Head of Oregon Catholics Retires; New Archbishop is Country’s Youngest

Written by: Ken Fallon

The Most Rev. John G. Vlazny, who served as archbishop of the Portland, Ore. Catholic diocese for 15 turbulent years, finally got the answer he’s been waiting to hear on Wednesday.

Photo of Alexander K. Sample

Alexander K. Sample was named the new Archbishop of the Portland, Ore. archdiocese on Wednesday

A year after Vlazny submitted his retirement letter, Pope Benedict XVI approved the retirement request and installed the Most Rev. Alexander K. Sample as his replacement.

The 52-year-old Sample, a bishop from Michigan’s upper peninsula, became the youngest archbishop in the United States. He tweeted Tuesday morning that “As of 6:00 a.m. EST I have gone from being the Bishop of Marquette to the Archbishop-Designate of Portland in OR. Please pray for me!”

Vlazny became archbishop in October 1997, jumping from Minnesota into the heart of a priest sex-abuse scandal only beginning to gain exposure. By 2007, the Portland archdiocese had completed a bankruptcy reorganization plan, agreeing to pay almost 180 abuse victims some $70 million and to release thousands of documents that spelled out the extent of the abuse.

“It is my sincere prayer that our ability to compensate the many victims will assist them in their efforts to achieve personal healing and peace of heart,” Vlazny said at a press conference when the bankruptcy was approved. “I pray for them daily and I know that the Catholic people of Oregon join me in asking God to bless them.” 

Vlazny, now 75, was never implicated in the scandal, but the subsequent release of internal documents made it clear that the archdiocese covered up the scandal in the years since the abuses happened in the mid-20th century.

Sample comes to Oregon with a reputation for social media savvy – in addition to Twitter, he has a Facebook page, and uses podcasts and YouTube – and high expectations from church leadership. Noted Catholic blogger Rocco Palmo observed the impressive turnout for his Michigan ordination in 2006 and called him someone who is “going places” within the church.

He’ll need every bit of that savvy as he leads western Oregon’s 415,000 Catholics. The Northwest is considered one of the nation’s most “unchurched” regions, with one in four residents claiming no religious identification; about half that percentage claim membership in Oregon Catholic churches.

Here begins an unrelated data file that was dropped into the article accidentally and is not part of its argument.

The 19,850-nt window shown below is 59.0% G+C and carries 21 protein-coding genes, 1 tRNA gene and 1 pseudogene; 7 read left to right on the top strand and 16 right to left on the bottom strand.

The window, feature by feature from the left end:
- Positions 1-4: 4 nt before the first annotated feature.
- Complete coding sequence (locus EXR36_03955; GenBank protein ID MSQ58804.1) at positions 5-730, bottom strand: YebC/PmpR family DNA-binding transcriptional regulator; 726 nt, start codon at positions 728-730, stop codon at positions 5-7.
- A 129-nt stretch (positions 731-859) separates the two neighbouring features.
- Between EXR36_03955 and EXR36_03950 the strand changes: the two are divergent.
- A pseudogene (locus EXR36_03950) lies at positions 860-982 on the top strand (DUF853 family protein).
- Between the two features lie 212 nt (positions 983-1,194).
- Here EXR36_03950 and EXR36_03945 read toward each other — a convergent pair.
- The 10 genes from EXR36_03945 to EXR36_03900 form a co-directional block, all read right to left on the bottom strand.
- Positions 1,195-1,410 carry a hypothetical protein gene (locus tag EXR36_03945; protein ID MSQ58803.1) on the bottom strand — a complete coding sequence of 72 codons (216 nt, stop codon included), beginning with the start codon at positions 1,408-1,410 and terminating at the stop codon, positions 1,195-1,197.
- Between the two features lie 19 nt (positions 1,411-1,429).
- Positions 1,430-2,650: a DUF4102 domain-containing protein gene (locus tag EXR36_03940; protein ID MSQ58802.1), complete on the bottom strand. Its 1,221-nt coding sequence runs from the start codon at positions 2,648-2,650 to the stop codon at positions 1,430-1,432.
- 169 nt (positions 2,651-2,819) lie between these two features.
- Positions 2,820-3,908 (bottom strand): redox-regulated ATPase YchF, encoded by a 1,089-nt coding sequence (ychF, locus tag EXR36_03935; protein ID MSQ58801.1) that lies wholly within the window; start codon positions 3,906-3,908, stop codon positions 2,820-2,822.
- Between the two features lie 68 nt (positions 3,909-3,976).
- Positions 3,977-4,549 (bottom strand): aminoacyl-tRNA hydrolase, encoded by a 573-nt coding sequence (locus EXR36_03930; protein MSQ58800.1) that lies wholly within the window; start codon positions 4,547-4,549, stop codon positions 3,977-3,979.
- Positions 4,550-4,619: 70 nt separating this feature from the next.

But at a press conference Wednesday in Portland, Sample was undeterred. 

“To me, some might look at the small percentage and say, ‘Boy, that’s a tough area to go into to be the Catholic archbishop.’ I kind of see it as the opposite. I see this as rich, fertile ground for the planting of the seeds of the New Evangelization,” he said, referring to a Catholic initiative to reach out to those who have experienced a “crisis of faith” and to non-believers. “What I would hope to do is help people who are of a very spiritual nature but maybe who don’t profess any particular religious belief, connect that longing in their heart…with who I believe is the answer to that longing, and that is the Lord Jesus.” 

Like his predecessor, Sample adheres to Catholic doctrine on controversial social issues. His Facebook page shows many photos from the March for Life, a pro-life gathering that was held Jan. 25 in Washington, D.C. to mark the 40th Anniversary of the Roe v. Wade court decision that legalized abortion. 

In Wednesday’s press conference, he said he stands by the church’s position regarding same-sex marriage, “but that should never take away from the dignity of the human person.” 

That same day, he was quoted on LifeSiteNews.com as saying he would do whatever he could to oppose the Obama administration’s health-care mandates regarding birth control. “I would be willing to go to jail in defense of religious liberty,” he said. 

In 2009, he spoke out against a decision by the University of Notre Dame to invite President Obama to give the commencement speech, citing the president’s support for embryonic stem-cell research and abortion.

Leave a Reply

Your email address will not be published. Required fields are marked *